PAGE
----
Pres. Trump claims he misspoke in Helsinki after bipartisan condemnation of his comments


President Trump is playing defense a day after his one on one meeting with Russian President Vladimir Putin.

Early Tuesday morning, the president was blaming “Fake News” on Twitter for the coverage on his comments at the Helsinki press conference.

“While I had a great meeting with NATO, raising vast amounts of money, I had an even better meeting with Vladimir Putin of Russia. Sadly, it is not being reported that way – the Fake News is going Crazy!”

But Tuesday afternoon, President Trump reversed course and claimed he misspoke while discussing election meddling during news conference with Putin. He clarified his words in a statement to reports saying he meant to say he doesn’t see why Russia “wouldn’t” be responsible.

“In a key sentence in my remarks, I said the word ‘would’ instead of ‘wouldn’t,'” the president said. “The sentence should’ve been: ‘I don’t see any reason why it wouldn’t be Russia.'”

The president added that he believes America’s intelligence agencies are correct that Russia did interfere in the 2016 US election, and he promised his administration would do “everything in our power to prevent Russian interference in 2018.”

On Capitol Hill, Republicans appeared split over how to move forward.

Sen. John McCain, R-Ariz., called it “one of the most disgraceful performances by an American president in memory.”

Othe Republican senators called it “bizarre,” “shameful,” and a “bad day for the US.”

“Anyone who watched that press conference, including the president himself, would say that is not his finest hour,” Ohio Representative Warren Davidson added. “I think President Trump went out of his way to bring Russia into the community of nations.”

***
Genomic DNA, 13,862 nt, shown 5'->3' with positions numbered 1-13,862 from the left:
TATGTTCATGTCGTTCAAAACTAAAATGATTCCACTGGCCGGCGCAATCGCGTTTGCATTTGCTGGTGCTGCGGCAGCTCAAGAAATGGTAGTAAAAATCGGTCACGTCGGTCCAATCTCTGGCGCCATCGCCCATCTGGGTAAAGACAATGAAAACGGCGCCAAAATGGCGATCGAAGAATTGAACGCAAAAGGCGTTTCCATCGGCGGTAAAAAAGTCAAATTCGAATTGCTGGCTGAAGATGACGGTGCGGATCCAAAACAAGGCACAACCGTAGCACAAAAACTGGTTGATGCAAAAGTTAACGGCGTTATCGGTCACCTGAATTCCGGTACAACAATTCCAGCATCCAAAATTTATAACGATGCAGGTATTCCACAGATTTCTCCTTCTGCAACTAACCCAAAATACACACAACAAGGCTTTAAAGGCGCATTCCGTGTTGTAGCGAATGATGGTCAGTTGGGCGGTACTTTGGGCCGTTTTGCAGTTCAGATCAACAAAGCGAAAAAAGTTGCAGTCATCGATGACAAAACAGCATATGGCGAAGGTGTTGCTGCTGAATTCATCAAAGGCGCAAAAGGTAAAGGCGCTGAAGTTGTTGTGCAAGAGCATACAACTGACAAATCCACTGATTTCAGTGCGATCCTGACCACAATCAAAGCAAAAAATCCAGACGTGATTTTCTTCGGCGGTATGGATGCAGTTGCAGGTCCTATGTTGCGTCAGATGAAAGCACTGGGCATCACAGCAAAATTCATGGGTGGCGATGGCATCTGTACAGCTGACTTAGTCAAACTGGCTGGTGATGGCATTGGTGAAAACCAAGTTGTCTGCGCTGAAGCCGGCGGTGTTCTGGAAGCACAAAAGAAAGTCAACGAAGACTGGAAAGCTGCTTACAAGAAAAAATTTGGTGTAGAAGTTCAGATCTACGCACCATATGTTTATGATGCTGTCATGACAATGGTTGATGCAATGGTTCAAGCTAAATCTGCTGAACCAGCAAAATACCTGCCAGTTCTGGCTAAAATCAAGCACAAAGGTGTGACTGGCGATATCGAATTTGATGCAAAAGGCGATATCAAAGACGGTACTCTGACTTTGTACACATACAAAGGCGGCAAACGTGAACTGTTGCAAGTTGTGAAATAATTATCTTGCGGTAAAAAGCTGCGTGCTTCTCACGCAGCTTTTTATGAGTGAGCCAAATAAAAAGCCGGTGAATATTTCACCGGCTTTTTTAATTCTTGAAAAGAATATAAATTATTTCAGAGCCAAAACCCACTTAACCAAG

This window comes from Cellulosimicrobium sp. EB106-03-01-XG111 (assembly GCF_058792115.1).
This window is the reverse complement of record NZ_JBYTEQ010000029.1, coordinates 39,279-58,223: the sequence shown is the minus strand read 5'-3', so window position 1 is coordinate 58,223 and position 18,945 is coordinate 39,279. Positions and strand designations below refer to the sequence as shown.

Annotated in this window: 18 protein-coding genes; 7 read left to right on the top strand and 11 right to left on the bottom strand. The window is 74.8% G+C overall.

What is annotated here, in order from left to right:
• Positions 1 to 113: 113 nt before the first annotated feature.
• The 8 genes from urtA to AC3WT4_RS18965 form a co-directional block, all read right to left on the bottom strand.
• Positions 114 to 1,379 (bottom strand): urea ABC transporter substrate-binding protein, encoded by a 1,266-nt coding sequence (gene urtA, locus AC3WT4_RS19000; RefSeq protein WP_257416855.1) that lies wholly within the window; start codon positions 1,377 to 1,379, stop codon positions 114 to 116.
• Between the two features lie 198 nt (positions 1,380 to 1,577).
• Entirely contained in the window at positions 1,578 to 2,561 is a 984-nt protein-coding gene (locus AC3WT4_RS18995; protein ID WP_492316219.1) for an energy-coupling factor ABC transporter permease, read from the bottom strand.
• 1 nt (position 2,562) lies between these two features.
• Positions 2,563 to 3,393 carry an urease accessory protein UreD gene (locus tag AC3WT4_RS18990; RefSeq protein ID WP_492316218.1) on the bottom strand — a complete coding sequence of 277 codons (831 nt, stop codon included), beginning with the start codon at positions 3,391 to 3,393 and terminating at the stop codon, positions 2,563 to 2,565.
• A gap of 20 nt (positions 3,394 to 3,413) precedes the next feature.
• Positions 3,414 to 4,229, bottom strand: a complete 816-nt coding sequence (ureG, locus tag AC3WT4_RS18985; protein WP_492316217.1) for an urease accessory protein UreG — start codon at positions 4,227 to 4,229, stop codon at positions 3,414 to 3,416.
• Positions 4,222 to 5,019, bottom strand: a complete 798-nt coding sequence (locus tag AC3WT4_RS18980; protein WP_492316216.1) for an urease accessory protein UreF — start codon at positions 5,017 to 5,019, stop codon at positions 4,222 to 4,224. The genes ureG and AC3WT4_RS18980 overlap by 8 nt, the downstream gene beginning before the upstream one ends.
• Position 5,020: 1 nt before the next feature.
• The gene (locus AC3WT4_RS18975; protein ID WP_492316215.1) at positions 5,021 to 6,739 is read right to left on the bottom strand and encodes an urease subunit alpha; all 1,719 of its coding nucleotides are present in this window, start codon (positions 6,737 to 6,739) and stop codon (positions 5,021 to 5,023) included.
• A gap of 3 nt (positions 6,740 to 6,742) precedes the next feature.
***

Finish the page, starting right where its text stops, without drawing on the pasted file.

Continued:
Both the leaders of the Republican controlled House and Senate also weighed in.

“The president must appreciate that Russia is not our ally,” House Speaker Paul Ryan, R-Wis., said in a statement adding that Russia “remains hostile to our most basic values and ideals.”
“We believe the European Union countries are our friends, and the Russians are not,” said Senate Majority Leader Mitch McConnell, R-Ky.

Leaders of the House Freedom Caucus, a group of staunch conservatives, avoided any serious criticism of President Trump. Republican Jim Jordan turned the attention towards the President’s other international accomplishments.

“Let’s look at some of the actions have taken place over the last 18 months from the administration (North Korea, Iran deal) when discussing the Helsinki summit,” the Ohio representative said. “There are sanctions against Russia. We’re out of the Iran Deal, so overall people are pretty darn pleased.”

Members of the Senate Foreign Relations Committee are not so happy. They plan to hold hearings next week and grill Secretary of State Mike Pompeo about what happened in Helsinki. 

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